Cailin Elliott, Seoul, teacher, @toasterbots
I have been in Korea for just over five years. I originally came to Korea because I wanted to spend some time abroad living in Asia. When I was researching countries, I found a few blogs from people who were currently living here. I spent a lot of time reading an following their blogs and in the end; they inspired me to go to Korea myself.
About first impression
I was impressed by the convenience of everything. In Australia, things close early but in Korea, everything was opened very late. The delivery service is quick and efficient. There is always new cafes and restaurants to visit. Korea is such an amazing and ever growing country.
Honestly, I did not face any real difficulties. I originally came to Korea through a government-teaching program. They organized everything for me from setting up my bank accounts and phone to providing an apartment. I think without them I would have had a much harder time.
The mixture of modern with the old. There are neighborhoods in Korea that are much older and the buildings are rundown or hanok styled. Then right next door you will have brand new high-rise modern buildings. It is an interesting mix.
I think Australian culture and Korean culture are quite different. It is nice to have the chance to explore a culture that is so different from my own.
Korean people have been very welcoming and kind towards me and I truly appreciate that. I feel that life in Seoul can be busy and fast paced but people are always willing to step in if you need help.
What I like there
The delivery service is amazing in Korea. Food delivery is very cheap and there is so many options. As for everyday goods such as clothes, makeup and general items, you can usually get the items the next morning or a day later. The delivery service moves quickly here.
I have had a lot of fun and interesting things occur to me over the few years that I have lived here. I think the most interesting thing that happened to me was winning a contest to be a model for a plastic surgery company. I got to get a whole new face for free.
Martyna Orzechowska, Seoul, artist, entrepreneur, @martina_orzi
I was born in Poland. In 2014, I moved to Norway. Currently, I have been living in South Korea since 2019. I am a legal advisor by profession, but during my stay in Korea, I do not work as a lawyer. I take care of my two wonderful sons and I develop my artistic passion. I also sang professionally in the choir with my friend Monika Urlik. We performed at many TV programs as well as at the most popular music event in Poland, the Opole Music Festival, just take a look. I do not like to limit myself that is why I do not. Thanks to that, instead of one profession, I have several.
I am also a painter. My art is a colorful interpretation of human stories - feelings, emotions, experiences, memories - in an intuitive, sensory perspective. My favorite medium are acrylic paints, modeling pastes and large-size canvas, jeans jackets, shorts, bags. I am currently developing the Korean-Polish artistic concept GOCOMarshe.com.
We have lived in Korea for almost one and a half year. The reason for coming was my husband's contract. He is a maritime engineer. This was the main reason for our arrival to Korea. We were looking forward to this trip, because we always wanted to live in an Asian country for a while. We love traveling around Asia. We love to get to know new cultures, ordinary people and places. Therefore, as soon as such a unique opportunity came up, we decided to take it.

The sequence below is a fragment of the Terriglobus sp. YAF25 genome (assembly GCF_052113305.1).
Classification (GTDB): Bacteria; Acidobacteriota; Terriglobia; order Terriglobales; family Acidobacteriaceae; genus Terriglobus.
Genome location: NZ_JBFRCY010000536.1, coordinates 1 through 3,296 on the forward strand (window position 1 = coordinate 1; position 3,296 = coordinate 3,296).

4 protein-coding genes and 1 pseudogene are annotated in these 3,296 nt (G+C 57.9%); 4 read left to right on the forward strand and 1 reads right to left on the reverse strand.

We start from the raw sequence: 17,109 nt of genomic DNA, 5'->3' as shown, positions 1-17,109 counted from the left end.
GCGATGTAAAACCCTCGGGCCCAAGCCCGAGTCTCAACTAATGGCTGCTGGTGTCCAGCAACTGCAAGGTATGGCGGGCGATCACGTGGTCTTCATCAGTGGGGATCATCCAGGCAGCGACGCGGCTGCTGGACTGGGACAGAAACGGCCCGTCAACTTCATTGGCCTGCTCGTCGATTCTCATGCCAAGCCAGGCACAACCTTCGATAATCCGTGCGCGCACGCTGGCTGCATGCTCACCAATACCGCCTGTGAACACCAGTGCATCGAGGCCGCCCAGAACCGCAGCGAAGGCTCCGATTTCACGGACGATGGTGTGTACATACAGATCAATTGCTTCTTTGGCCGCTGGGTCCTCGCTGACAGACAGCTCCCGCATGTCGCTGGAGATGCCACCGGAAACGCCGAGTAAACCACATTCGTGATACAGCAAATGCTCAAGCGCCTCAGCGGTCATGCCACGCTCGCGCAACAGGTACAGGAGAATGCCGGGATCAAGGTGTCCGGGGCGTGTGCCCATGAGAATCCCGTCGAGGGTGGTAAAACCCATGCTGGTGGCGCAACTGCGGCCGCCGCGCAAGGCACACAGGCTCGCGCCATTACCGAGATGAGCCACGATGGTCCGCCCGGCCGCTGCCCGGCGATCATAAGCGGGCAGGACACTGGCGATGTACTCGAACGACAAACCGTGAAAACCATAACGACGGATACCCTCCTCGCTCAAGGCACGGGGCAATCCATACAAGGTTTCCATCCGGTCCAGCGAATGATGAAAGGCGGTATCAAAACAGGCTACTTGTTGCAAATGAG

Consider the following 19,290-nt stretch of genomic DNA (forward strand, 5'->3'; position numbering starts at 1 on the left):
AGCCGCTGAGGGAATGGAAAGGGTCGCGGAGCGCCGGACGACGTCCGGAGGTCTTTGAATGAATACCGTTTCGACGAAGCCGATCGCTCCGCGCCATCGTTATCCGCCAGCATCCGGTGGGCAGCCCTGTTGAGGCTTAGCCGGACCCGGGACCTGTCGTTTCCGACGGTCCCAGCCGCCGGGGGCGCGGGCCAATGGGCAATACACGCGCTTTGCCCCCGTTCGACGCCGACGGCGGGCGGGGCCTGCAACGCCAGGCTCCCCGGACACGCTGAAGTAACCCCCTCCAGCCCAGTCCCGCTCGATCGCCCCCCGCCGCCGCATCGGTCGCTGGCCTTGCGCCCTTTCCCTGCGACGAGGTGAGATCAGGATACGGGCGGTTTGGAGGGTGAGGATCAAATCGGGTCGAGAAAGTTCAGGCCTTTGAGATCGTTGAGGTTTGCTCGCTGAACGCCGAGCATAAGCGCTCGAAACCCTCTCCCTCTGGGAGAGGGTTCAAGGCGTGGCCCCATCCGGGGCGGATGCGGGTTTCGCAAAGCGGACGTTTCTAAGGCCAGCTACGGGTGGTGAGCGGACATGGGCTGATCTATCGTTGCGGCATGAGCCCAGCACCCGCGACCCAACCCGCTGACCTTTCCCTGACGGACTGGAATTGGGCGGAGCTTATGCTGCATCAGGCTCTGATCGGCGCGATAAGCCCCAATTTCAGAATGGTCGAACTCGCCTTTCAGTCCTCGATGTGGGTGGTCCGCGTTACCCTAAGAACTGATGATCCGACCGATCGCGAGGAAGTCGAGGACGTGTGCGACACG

About first impression
My first impression of Korea was very good. I was surprised by the omnipotent green. Before arriving, I expected to see mainly skyscrapers and concrete, but I found skyscrapers and beautiful greenery. Both in Seoul, the capital of Korea, and on the Geoje Island, where we used to live, were surrounded by picturesque, green mountains. Incredible inspiration, which was reflected in my paintings. I was also surprised how few people can speak English.
The language barrier was the greatest difficulty for me immediately after my arrival in Korea. Those who know English often do not feel comfortable having conversations in English. Probably because the English with Korean accent sometimes was very difficult to understand for foreigners.
A huge surprise for me was the lack of English markings. No signs in English in the streets, in shops, no translations on food products. I have not seen it in any other Asian countries. I like to walk around and read local signs, inscriptions, and advertisements - in Korea all the inscriptions are only in Korean. Surprising was also the advancement in the technology of the equipment in Korean homes. Using three touch pads, we controlled the most important devices in our house, including heating, ventilation, air-conditioning, and cameras.
We were surprised with car’s brands and models, completely unknown in Europe.
Finally, the Samsung Company, which we know in Europe as a telephone manufacturer, was a huge surprise. In Korea, it is the major producer of huge ships, cars, kitchen appliances and electronics.
The Polish and Korean culture have a lot in common. Mainly because of the difficult history of wars. Another similarity is the respect given to the elderly and the superiors at work. Polite addressing themselves as Ms. and Mr. are the main common elements of Korean and Polish culture. Both Polish and Korean cuisine uses fermented products. Korean Kimchi is the absolute most popular and important traditional Korean dish consisting of fermented or pickled vegetables. In Poland, we eat mainly fermented sauerkraut.
Korean people are very friendly. I have few Korean friends and I truly love them. Great sense of humor, very positive personalities, very helpful. Koreans fully respect the common rules. Even 6 months after COVID outbreak, 95% of the society wear masks. People believe that this is the way of taking care of each other and I truly support this approach.
On the other side, young generation does not like to respect the rules.
Koreans does not like to expose their bodies on the sunlight. When they are going to the beach, they use to cover their whole bodies with black UV protected suits.
What I like there
I totally felt in love with Korean paintings. Made with octopuses' ink on the special rice paper. White, black and red are the traditional Korean colors. Always signed with the red stamp. A dojang is a personal traditional stone or wood stamp used to sign your name in Hangul. Most Koreans own a personal dojang for use in signing official documents. I have also got my personal Korean stamp, which I use to sign my artworks and prints! They are all available on my website.